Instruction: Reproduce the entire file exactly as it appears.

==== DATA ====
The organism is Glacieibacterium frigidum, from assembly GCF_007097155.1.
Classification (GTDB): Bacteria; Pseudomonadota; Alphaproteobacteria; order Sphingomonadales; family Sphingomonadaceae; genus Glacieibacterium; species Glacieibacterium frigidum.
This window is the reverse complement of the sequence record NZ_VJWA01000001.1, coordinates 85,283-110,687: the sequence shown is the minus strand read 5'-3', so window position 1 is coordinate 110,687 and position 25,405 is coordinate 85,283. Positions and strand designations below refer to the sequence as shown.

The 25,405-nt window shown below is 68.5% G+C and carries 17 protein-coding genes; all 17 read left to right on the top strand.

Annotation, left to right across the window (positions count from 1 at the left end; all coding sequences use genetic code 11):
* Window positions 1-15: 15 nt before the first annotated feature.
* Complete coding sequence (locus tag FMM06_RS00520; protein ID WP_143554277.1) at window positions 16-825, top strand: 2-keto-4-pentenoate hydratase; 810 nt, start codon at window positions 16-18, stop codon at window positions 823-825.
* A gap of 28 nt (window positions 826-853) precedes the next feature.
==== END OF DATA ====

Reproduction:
The organism is Glacieibacterium frigidum, from assembly GCF_007097155.1.
Classification (GTDB): Bacteria; Pseudomonadota; Alphaproteobacteria; order Sphingomonadales; family Sphingomonadaceae; genus Glacieibacterium; species Glacieibacterium frigidum.
This window is the reverse complement of the sequence record NZ_VJWA01000001.1, coordinates 85,283-110,687: the sequence shown is the minus strand read 5'-3', so window position 1 is coordinate 110,687 and position 25,405 is coordinate 85,283. Positions and strand designations below refer to the sequence as shown.

The 25,405-nt window shown below is 68.5% G+C and carries 17 protein-coding genes; all 17 read left to right on the top strand.

Annotation, left to right across the window (positions count from 1 at the left end; all coding sequences use genetic code 11):
* Window positions 1-15: 15 nt before the first annotated feature.
* Complete coding sequence (locus tag FMM06_RS00520; protein ID WP_143554277.1) at window positions 16-825, top strand: 2-keto-4-pentenoate hydratase; 810 nt, start codon at window positions 16-18, stop codon at window positions 823-825.
* A gap of 28 nt (window positions 826-853) precedes the next feature.